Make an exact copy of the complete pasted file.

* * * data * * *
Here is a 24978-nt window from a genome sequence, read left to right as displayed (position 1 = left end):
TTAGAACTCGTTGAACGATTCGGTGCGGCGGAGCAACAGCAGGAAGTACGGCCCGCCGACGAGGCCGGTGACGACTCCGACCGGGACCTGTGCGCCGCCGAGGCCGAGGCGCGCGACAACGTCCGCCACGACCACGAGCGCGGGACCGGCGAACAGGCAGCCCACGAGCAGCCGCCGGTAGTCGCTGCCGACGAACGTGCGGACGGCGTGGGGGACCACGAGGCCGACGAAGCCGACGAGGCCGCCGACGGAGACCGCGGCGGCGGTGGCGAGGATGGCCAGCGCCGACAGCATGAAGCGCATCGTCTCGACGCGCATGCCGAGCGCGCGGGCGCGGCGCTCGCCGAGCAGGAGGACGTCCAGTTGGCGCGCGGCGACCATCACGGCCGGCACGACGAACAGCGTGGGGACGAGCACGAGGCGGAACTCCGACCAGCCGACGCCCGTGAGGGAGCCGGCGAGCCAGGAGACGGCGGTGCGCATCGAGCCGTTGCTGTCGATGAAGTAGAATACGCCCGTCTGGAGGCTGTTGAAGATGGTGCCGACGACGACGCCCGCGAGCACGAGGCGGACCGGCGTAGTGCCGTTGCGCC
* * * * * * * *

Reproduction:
Here is a 24978-nt window from a genome sequence, read left to right as displayed (position 1 = left end):
TTAGAACTCGTTGAACGATTCGGTGCGGCGGAGCAACAGCAGGAAGTACGGCCCGCCGACGAGGCCGGTGACGACTCCGACCGGGACCTGTGCGCCGCCGAGGCCGAGGCGCGCGACAACGTCCGCCACGACCACGAGCGCGGGACCGGCGAACAGGCAGCCCACGAGCAGCCGCCGGTAGTCGCTGCCGACGAACGTGCGGACGGCGTGGGGGACCACGAGGCCGACGAAGCCGACGAGGCCGCCGACGGAGACCGCGGCGGCGGTGGCGAGGATGGCCAGCGCCGACAGCATGAAGCGCATCGTCTCGACGCGCATGCCGAGCGCGCGGGCGCGGCGCTCGCCGAGCAGGAGGACGTCCAGTTGGCGCGCGGCGACCATCACGGCCGGCACGACGAACAGCGTGGGGACGAGCACGAGGCGGAACTCCGACCAGCCGACGCCCGTGAGGGAGCCGGCGAGCCAGGAGACGGCGGTGCGCATCGAGCCGTTGCTGTCGATGAAGTAGAATACGCCCGTCTGGAGGCTGTTGAAGATGGTGCCGACGACGACGCCCGCGAGCACGAGGCGGACCGGCGTAGTGCCGTTGCGCC